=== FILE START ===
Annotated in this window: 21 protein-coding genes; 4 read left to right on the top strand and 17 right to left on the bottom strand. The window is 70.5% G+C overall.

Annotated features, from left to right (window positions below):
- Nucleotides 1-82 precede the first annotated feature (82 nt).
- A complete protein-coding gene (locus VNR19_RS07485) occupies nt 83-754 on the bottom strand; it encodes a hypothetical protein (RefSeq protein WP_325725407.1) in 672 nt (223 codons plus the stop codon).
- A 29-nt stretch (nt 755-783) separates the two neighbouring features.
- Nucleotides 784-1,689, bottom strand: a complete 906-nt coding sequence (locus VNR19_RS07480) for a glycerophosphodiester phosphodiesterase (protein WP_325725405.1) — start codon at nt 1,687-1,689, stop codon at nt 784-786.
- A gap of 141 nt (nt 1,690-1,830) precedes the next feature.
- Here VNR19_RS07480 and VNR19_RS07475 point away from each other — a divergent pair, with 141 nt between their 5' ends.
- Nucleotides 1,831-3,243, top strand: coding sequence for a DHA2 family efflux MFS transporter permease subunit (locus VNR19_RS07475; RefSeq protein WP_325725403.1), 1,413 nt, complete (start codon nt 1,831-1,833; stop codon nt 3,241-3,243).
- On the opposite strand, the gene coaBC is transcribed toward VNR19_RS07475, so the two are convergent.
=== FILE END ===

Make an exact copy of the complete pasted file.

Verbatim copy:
Annotated in this window: 21 protein-coding genes; 4 read left to right on the top strand and 17 right to left on the bottom strand. The window is 70.5% G+C overall.

Annotated features, from left to right (window positions below):
- Nucleotides 1-82 precede the first annotated feature (82 nt).
- A complete protein-coding gene (locus VNR19_RS07485) occupies nt 83-754 on the bottom strand; it encodes a hypothetical protein (RefSeq protein WP_325725407.1) in 672 nt (223 codons plus the stop codon).
- A 29-nt stretch (nt 755-783) separates the two neighbouring features.
- Nucleotides 784-1,689, bottom strand: a complete 906-nt coding sequence (locus VNR19_RS07480) for a glycerophosphodiester phosphodiesterase (protein WP_325725405.1) — start codon at nt 1,687-1,689, stop codon at nt 784-786.
- A gap of 141 nt (nt 1,690-1,830) precedes the next feature.
- Here VNR19_RS07480 and VNR19_RS07475 point away from each other — a divergent pair, with 141 nt between their 5' ends.
- Nucleotides 1,831-3,243, top strand: coding sequence for a DHA2 family efflux MFS transporter permease subunit (locus VNR19_RS07475; RefSeq protein WP_325725403.1), 1,413 nt, complete (start codon nt 1,831-1,833; stop codon nt 3,241-3,243).
- On the opposite strand, the gene coaBC is transcribed toward VNR19_RS07475, so the two are convergent.